DCPS Arts work collaboratively with multiple arts organizations to develop and execute programming that connects the classroom curriculum with external experiences. Many of these enrichments are a part of the DCPS Cornerstone program that supports foundational student experiences present in all schools across the district. The following deep, multi-year collaborations create transformative student experiences in DCPS Arts.

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Music & Performing Arts

DC Keys 

A collaboration with Washington Performing Arts and launched in 2017, DC Keys is an instructional model that places the keyboard as the central instrument of instruction in DCPS music classrooms.


DCPS Honors Ensembles 

A collaboration with Washington Performing Arts, The Washington Chorus, and Children's Chorus of Washington that brings top-performing students together to create a yearly themed concert on a transformational topic.


DCPS Music & Performing Arts Festival 

 A collaboration with the John F. Kennedy Center for the Performing Arts that provides any DCPS ensemble the opportunity to perform at the Kennedy Center for peers, friends, family, and adjudicators

Visual Arts

DCPS EverydayDC 

A collaboration with the Pulitzer Center on Crisis reporting, EverydayDC is a digital visual literacy program in middle grades program that provides students with experience as a photojournalist and asks them to take control of their own narrative. The program culminates in a student-curated citywide exhibition and is derived from the EverydayDC cornerstone curriculum for grades 6 through 8.

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Transform DC 

A collaboration with local artist Patrick McDonough, Transform DC is a mural project where students work collaboratively to create large scale murals that are installed either at their base school or as a part of a city-wide culminating installation. The murals are a part of the Transform Cornerstone curriculum for grades 9 through 12.

DCPS Arts Collaborators

Children's Chorus of Washington

DCPS Arts works closely with numerous organizations. This list only contains the organizations that signed a MOA/MOU or contract with us. If you are interested in becoming an official partner with DCPS Arts, please see the flow chart below.

DCPS Arts Collaborators Q&A

What areas are best treated by dermal fillers?

Traditionally people talk about Botox helping in the upper third of the face and dermal fillers in the lower two-thirds. This is generally true, although certain areas in the upper face such as some very deep frown lines, crow’s feet, and even drooping eyebrows can be helped with fillers. The most common areas treated are the nasolabial lines (the lines that run from nose to mouth), marionette lines (running from the corners of the mouth downwards) and lips. Often when treating the lower face we also fill out areas of collagen and fat loss, e.g. on either side of the chin.

What will happen during the treatment?

The area will be thoroughly cleaned and an anaesthetic cream will be applied prior to injection, helping to numb the area. If fillers are being applied to the lips, Once numbed, the filler is injected into the area being treated using a small needle. Depending on the area treated, and which filler is to be used, treatment takes 30 to 60 minutes. Recovery time varies, but most people can return to work straight after treatment.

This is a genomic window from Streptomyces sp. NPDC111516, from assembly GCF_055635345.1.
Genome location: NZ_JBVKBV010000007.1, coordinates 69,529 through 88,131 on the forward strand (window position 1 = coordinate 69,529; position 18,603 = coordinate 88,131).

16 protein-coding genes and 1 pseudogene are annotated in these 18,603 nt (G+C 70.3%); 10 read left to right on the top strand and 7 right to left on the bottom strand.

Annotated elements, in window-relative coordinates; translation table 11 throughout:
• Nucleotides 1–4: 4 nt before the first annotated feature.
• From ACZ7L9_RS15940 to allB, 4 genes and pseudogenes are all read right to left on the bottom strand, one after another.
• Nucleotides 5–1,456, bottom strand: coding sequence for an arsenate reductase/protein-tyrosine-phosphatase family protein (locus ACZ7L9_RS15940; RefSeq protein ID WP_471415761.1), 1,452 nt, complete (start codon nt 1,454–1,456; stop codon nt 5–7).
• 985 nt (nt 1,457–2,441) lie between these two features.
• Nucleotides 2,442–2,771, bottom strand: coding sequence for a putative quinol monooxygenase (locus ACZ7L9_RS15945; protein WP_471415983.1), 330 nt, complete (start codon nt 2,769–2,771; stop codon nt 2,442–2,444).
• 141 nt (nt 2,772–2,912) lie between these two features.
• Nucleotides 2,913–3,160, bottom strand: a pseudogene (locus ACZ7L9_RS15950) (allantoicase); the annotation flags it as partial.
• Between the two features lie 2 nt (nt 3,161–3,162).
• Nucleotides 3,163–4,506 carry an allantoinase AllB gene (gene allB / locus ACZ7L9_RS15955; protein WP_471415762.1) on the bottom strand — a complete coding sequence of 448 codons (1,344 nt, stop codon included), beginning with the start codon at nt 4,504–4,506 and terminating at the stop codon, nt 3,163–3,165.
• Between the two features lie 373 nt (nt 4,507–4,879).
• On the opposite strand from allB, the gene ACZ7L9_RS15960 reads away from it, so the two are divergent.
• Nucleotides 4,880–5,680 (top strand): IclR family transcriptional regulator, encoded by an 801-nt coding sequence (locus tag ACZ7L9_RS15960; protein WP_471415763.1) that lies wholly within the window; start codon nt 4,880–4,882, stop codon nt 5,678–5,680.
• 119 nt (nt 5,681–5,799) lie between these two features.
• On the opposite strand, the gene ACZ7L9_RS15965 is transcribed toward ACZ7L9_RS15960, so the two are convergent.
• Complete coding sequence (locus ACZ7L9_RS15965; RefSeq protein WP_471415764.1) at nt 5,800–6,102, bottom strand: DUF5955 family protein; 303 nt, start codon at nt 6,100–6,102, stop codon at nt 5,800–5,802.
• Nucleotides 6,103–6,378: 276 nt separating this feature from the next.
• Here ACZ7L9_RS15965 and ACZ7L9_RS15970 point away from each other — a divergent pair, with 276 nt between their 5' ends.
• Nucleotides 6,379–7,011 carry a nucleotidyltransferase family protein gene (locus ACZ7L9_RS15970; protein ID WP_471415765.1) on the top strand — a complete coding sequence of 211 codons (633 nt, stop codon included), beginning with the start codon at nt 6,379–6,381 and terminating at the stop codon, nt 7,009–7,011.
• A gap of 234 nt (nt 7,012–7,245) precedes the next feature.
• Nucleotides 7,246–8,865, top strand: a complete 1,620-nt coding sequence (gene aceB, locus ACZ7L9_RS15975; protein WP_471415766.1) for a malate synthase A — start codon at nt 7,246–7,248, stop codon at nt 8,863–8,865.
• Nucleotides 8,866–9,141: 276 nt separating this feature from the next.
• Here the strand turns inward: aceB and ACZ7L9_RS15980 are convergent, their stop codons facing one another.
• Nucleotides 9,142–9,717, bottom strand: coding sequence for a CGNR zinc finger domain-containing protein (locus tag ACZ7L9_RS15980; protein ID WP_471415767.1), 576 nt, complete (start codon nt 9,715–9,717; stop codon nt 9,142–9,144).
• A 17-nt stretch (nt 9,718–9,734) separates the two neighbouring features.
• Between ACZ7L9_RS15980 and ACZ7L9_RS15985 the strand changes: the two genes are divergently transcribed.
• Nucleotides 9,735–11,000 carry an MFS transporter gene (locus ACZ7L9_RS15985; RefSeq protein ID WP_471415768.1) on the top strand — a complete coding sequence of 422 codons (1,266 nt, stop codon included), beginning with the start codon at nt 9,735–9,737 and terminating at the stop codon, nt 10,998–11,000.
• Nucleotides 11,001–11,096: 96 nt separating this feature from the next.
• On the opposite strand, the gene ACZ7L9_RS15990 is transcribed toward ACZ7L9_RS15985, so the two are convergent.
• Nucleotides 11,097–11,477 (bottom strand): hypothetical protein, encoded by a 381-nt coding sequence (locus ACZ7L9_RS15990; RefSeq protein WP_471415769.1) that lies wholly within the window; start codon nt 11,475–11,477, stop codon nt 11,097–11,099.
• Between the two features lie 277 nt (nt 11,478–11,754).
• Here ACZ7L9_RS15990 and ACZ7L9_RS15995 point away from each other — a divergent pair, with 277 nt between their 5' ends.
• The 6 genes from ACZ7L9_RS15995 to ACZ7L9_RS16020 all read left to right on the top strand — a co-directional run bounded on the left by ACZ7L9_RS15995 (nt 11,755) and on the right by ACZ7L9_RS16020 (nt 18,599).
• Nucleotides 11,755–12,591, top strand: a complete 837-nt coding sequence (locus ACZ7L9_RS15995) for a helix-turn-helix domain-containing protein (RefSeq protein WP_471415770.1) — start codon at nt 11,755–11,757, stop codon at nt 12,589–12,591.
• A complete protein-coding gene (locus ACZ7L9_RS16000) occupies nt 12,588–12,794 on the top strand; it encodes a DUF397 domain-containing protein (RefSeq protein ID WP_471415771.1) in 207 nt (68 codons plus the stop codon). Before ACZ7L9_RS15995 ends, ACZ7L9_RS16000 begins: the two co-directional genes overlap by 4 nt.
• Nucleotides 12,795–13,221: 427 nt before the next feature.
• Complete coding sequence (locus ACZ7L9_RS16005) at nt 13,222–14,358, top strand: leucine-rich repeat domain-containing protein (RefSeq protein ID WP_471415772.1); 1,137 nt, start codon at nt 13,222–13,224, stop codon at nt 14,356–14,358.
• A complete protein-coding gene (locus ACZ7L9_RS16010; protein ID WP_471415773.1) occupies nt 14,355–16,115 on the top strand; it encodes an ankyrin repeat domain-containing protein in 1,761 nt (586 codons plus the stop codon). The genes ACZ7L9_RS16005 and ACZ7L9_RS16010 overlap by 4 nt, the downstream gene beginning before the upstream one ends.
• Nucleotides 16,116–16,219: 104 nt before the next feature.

How long does it take for the treatment to take effect and how long does it last?

The effects are immediate and you should be able to instantly get a really good idea of what the final look will be. In most areas what you will see is what you will get, although in some (such as the lips) there may initially be considerable swelling. This swelling will go down within a few days and you should then be able to see the final look. The duration of the effects of treatment depends on the area being treated, but most fillers last about 9 months. Lip fillers last less time – around 6 months – as this area is subject to frequent movements which break down the filler more quickly.

What to expect after the treatment

Temporary redness, swelling, bruising or itching at site of injection; in the case of lip augmentation, there may be considerable swelling for a few days. If you have a history of cold sores and are having lip augmentation, the procedure may cause the cold sores to break out again (the chances of this happening can be reduced by taking anti-viral medication).

  • Allergic reactions are possible but not common.
  • Some palpable material may be felt at the site of injection- tends to be temporary and rarely visible.
  • Infection at the site.
  • More serious but very rare side effects include blistering at the site, formation of granulomas and superficial necrosis.


  • Avoid touching the areas for 6 hours
  • No makeup or lipstick for a minimum of 8 hours
  • Massage the area to avoid any lumps forming
  • Avoid exercise for 24 hours
  • Avoid heat (hot showers, bath, drinks & sun)
  • No sunbeds for a minimum of 3 days
  • If tender apply ice covered in a cloth
  • Witch hazel and arnica tablets/cream help bruising
  • Avoid flying for 24 hours
  • void any dental treatments for 24 hours
  • If clients suffer from cold sores, this treatment may trigger a flare-up